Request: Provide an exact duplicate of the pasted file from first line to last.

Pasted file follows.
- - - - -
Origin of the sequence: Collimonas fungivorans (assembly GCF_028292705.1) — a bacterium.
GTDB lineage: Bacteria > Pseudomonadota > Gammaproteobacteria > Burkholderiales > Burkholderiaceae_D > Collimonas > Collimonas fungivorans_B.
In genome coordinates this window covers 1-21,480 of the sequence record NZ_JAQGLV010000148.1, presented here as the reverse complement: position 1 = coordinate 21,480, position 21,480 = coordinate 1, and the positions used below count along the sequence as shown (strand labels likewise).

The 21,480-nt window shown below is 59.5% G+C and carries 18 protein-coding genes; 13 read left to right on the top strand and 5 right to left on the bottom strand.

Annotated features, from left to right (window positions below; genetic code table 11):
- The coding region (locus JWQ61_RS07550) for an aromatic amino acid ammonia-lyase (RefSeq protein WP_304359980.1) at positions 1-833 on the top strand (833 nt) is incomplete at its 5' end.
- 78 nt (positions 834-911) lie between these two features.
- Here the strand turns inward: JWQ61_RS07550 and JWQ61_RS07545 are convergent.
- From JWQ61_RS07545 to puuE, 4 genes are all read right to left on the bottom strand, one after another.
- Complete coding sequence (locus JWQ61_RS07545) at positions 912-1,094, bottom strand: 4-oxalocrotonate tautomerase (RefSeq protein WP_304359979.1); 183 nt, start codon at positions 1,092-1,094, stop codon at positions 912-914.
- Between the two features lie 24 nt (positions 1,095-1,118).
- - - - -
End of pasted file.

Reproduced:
Origin of the sequence: Collimonas fungivorans (assembly GCF_028292705.1) — a bacterium.
GTDB lineage: Bacteria > Pseudomonadota > Gammaproteobacteria > Burkholderiales > Burkholderiaceae_D > Collimonas > Collimonas fungivorans_B.
In genome coordinates this window covers 1-21,480 of the sequence record NZ_JAQGLV010000148.1, presented here as the reverse complement: position 1 = coordinate 21,480, position 21,480 = coordinate 1, and the positions used below count along the sequence as shown (strand labels likewise).

The 21,480-nt window shown below is 59.5% G+C and carries 18 protein-coding genes; 13 read left to right on the top strand and 5 right to left on the bottom strand.

Annotated features, from left to right (window positions below; genetic code table 11):
- The coding region (locus JWQ61_RS07550) for an aromatic amino acid ammonia-lyase (RefSeq protein WP_304359980.1) at positions 1-833 on the top strand (833 nt) is incomplete at its 5' end.
- 78 nt (positions 834-911) lie between these two features.
- Here the strand turns inward: JWQ61_RS07550 and JWQ61_RS07545 are convergent.
- From JWQ61_RS07545 to puuE, 4 genes are all read right to left on the bottom strand, one after another.
- Complete coding sequence (locus JWQ61_RS07545) at positions 912-1,094, bottom strand: 4-oxalocrotonate tautomerase (RefSeq protein WP_304359979.1); 183 nt, start codon at positions 1,092-1,094, stop codon at positions 912-914.
- Between the two features lie 24 nt (positions 1,095-1,118).